Even by the normal standards of karma, Theon Greyjoy is paying a heavy price for his sins in this third season of Game Of Thrones.
Major houses in A Song of Ice and Fire
“If you’re expecting a happy ending, you haven’t been paying attention.” That line seems to echo around everything that is going on in Game Of Thrones at the moment
After last week’s fireworks, this was always likely to be a lower-key affair, with little real action. And it certainly wouldn’t start off with a flaming sword battle, would it?
Everything in Game Of Thrones has a price, and this episode emphasised that more than most, and it’s a show that is at its best when bringing fantasy down to earth with hard doses of reality
Valar Morghulis, the finale to Season 2 of Game Of Thrones, had a lot to live up to, following on from the epic Battle Of Blackwater, and trying to live up to the expertly-executed revelation at the end of Season 1. There was also plenty of plot threads to pick up, so it’s no surprise that this was a finale packed with little vignettes as well as big moments of drama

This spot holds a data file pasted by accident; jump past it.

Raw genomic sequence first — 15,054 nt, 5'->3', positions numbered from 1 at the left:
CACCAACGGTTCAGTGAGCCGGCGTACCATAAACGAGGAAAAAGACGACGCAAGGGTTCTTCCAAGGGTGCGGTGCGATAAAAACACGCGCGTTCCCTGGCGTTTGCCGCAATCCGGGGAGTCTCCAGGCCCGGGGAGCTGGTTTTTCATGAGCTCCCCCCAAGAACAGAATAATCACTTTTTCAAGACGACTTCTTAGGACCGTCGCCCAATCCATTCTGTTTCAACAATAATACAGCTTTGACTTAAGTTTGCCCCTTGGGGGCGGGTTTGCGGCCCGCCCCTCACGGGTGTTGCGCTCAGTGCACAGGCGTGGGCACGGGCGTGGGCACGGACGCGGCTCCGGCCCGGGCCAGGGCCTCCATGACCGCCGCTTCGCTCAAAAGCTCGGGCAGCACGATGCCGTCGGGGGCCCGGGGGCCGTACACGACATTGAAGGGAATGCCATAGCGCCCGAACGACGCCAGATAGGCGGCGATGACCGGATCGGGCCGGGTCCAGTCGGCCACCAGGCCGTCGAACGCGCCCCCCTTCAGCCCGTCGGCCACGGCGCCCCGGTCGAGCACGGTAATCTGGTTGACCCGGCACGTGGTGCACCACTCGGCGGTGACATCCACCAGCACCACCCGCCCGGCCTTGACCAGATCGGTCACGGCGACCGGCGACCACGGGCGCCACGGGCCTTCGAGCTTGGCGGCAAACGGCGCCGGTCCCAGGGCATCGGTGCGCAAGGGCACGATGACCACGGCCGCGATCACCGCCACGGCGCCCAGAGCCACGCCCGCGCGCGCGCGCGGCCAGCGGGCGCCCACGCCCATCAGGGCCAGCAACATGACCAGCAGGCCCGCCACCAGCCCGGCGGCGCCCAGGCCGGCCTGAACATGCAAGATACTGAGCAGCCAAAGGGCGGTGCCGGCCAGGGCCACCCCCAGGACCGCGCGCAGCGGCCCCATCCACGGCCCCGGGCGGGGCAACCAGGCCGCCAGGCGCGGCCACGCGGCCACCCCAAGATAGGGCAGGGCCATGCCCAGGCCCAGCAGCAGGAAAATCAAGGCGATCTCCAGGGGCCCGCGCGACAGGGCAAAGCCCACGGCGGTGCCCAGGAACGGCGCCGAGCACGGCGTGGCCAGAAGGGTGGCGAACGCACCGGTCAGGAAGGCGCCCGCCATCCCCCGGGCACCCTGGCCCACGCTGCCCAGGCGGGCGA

Game Of Thrones hasn’t put many steps wrong over its nearly-two seasons now, but the ending of this episode, A Man Without Honor, felt a little bit too much. Not that the horror of seeing two charred child-corpses hanging from ropes was too much for a show that has never yet flinched from showing such awful sights, but the placing of it at the end of the episode, with the implication that this was what was left of Bran and Rickon Stark.
For the second week in a row, Game Of Thrones has thrown its audience off-guard with shocking developments coming right at the start of episodes. Last week saw Renly Baratheon slain by a shadow, and this week saw Theon Greyjoy return to Winterfell a conquering villain.
“I am Daenerys Stormborn of House Targaryen of the blood of old Valyria. Valyrian is my mother tongue” And with those words, Season 3 of Game Of Thrones exploded into life.
This second season of Game Of Thrones has been building up to something special, slowly but surely, and in this week’s episode, Blackwater, it delivered one of the best hours of television there could ever have been. Getting film director Neil Marshall on board was a masterstroke, as was having George R.R. Martin write only his second episode of the series based on his books.
There’s a general rule in television whereby a major character can only be killed right at the end of an episode. The idea is to leave you with something shocking…